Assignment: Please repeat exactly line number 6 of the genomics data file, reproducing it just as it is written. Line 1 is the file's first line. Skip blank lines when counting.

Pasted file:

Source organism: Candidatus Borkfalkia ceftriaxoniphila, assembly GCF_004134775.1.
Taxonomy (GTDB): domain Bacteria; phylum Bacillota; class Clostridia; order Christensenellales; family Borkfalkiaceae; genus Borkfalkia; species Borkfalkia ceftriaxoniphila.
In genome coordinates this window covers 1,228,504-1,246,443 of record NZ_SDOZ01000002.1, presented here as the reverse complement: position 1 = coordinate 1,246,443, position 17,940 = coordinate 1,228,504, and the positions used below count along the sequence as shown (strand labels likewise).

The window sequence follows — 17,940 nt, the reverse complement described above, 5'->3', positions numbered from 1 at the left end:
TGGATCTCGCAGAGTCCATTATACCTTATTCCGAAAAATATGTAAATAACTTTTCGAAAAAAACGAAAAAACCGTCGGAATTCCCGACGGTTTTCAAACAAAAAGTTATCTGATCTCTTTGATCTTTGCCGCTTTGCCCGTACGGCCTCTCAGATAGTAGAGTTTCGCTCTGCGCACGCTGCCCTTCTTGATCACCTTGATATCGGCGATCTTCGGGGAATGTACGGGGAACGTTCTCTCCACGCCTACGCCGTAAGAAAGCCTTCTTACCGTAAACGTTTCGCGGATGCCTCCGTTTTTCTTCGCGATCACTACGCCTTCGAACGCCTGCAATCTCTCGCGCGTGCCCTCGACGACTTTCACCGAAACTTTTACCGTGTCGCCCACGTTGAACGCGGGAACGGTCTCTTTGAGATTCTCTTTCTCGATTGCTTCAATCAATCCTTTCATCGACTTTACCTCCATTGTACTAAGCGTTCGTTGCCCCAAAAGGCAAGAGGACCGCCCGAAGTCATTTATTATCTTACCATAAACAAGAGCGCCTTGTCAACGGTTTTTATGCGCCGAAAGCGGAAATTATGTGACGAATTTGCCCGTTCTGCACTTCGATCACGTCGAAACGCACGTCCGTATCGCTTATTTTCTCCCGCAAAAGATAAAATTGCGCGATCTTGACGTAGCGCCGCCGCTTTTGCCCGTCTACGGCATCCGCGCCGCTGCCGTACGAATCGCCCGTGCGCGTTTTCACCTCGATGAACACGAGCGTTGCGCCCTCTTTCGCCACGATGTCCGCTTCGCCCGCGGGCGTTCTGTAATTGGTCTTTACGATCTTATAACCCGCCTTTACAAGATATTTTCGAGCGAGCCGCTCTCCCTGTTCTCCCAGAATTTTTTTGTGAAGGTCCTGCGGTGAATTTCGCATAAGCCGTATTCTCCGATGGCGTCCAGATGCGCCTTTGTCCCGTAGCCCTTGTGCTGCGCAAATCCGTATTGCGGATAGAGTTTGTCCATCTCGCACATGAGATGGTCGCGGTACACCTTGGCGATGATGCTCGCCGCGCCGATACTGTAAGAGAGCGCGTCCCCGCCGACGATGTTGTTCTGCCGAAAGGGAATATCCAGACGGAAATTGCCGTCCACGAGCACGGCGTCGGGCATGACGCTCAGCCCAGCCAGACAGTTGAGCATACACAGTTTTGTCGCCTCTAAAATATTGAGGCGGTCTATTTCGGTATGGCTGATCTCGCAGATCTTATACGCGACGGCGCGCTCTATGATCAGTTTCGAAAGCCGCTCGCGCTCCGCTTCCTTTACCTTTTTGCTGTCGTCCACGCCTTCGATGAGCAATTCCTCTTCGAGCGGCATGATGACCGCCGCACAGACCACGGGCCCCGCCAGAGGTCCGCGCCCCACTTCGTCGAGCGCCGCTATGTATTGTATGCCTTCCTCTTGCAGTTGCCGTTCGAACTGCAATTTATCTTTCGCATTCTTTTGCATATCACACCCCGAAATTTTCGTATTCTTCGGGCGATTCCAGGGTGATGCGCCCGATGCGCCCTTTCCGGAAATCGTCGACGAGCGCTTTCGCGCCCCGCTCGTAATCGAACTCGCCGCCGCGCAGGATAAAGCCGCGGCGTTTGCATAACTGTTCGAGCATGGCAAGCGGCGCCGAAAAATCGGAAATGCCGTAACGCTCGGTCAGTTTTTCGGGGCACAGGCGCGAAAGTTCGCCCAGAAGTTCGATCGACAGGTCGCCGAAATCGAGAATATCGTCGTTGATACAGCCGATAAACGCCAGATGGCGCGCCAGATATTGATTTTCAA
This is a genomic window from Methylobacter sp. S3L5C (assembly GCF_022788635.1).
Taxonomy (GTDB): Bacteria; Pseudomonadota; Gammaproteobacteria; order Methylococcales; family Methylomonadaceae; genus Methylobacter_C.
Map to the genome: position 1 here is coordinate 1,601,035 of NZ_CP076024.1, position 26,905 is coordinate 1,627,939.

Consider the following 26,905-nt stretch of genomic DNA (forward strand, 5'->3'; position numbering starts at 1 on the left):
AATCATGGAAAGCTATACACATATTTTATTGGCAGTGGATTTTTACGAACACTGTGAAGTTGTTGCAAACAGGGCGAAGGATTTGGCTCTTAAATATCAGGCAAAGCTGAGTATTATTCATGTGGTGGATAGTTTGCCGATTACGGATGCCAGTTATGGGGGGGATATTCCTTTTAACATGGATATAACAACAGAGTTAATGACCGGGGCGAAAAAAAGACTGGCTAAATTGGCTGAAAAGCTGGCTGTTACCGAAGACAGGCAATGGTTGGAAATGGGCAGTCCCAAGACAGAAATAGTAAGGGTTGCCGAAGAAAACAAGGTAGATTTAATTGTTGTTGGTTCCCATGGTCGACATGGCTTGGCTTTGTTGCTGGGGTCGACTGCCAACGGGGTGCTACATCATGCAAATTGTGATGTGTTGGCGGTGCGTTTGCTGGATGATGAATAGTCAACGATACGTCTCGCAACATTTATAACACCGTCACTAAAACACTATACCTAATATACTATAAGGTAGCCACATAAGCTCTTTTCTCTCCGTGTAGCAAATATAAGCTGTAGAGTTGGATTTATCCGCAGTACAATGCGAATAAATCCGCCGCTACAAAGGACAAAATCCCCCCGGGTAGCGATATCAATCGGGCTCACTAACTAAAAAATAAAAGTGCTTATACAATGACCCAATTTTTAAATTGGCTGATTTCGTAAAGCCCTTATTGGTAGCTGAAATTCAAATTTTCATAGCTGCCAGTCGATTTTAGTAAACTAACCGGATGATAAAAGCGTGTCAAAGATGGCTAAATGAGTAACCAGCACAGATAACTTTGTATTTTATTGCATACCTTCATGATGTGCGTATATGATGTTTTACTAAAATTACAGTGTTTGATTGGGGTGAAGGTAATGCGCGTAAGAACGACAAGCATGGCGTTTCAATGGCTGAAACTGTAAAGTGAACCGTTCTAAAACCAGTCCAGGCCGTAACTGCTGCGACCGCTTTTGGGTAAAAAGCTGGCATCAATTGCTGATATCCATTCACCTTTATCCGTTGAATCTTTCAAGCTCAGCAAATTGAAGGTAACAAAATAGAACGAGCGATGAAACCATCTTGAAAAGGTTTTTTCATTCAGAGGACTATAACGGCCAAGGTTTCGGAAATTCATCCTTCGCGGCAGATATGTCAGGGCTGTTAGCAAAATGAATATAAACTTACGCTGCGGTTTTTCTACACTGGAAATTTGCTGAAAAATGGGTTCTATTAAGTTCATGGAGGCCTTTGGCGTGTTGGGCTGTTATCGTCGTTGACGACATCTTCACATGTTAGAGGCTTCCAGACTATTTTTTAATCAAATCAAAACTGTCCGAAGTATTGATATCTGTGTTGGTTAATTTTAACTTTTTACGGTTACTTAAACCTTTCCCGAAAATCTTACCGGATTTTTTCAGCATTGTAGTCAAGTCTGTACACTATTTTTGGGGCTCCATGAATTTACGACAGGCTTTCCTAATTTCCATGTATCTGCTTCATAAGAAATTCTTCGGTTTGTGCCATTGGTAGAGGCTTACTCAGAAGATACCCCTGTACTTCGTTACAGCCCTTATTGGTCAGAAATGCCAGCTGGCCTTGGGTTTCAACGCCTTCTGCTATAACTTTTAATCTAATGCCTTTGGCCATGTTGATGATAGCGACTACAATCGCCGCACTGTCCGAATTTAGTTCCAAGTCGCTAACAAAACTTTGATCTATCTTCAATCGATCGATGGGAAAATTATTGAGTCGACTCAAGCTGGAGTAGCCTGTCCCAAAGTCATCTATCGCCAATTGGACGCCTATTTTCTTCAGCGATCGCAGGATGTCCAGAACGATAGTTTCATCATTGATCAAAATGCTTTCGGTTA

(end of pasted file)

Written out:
This is a genomic window from Methylobacter sp. S3L5C (assembly GCF_022788635.1).